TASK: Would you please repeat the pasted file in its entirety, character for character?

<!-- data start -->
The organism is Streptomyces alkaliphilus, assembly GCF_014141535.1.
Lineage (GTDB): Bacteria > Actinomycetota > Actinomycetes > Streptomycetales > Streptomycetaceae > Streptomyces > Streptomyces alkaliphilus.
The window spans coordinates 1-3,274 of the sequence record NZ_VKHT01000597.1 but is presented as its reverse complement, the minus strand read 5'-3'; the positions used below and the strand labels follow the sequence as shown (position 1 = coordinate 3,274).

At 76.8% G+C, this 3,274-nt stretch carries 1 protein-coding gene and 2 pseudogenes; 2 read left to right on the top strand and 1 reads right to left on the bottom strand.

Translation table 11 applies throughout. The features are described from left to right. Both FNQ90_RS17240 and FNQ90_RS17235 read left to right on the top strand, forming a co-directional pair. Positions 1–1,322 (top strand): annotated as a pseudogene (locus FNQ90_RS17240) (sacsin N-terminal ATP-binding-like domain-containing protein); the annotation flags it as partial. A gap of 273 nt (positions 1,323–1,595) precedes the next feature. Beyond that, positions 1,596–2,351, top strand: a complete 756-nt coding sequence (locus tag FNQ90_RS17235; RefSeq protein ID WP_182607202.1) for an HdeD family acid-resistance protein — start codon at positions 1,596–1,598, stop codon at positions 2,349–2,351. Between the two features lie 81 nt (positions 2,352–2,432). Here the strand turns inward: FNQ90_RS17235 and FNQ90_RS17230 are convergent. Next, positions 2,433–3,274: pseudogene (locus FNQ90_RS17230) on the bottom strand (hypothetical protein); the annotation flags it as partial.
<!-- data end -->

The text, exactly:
The organism is Streptomyces alkaliphilus, assembly GCF_014141535.1.
Lineage (GTDB): Bacteria > Actinomycetota > Actinomycetes > Streptomycetales > Streptomycetaceae > Streptomyces > Streptomyces alkaliphilus.
The window spans coordinates 1-3,274 of the sequence record NZ_VKHT01000597.1 but is presented as its reverse complement, the minus strand read 5'-3'; the positions used below and the strand labels follow the sequence as shown (position 1 = coordinate 3,274).

At 76.8% G+C, this 3,274-nt stretch carries 1 protein-coding gene and 2 pseudogenes; 2 read left to right on the top strand and 1 reads right to left on the bottom strand.

Translation table 11 applies throughout. The features are described from left to right. Both FNQ90_RS17240 and FNQ90_RS17235 read left to right on the top strand, forming a co-directional pair. Positions 1–1,322 (top strand): annotated as a pseudogene (locus FNQ90_RS17240) (sacsin N-terminal ATP-binding-like domain-containing protein); the annotation flags it as partial. A gap of 273 nt (positions 1,323–1,595) precedes the next feature. Beyond that, positions 1,596–2,351, top strand: a complete 756-nt coding sequence (locus tag FNQ90_RS17235; RefSeq protein ID WP_182607202.1) for an HdeD family acid-resistance protein — start codon at positions 1,596–1,598, stop codon at positions 2,349–2,351. Between the two features lie 81 nt (positions 2,352–2,432). Here the strand turns inward: FNQ90_RS17235 and FNQ90_RS17230 are convergent. Next, positions 2,433–3,274: pseudogene (locus FNQ90_RS17230) on the bottom strand (hypothetical protein); the annotation flags it as partial.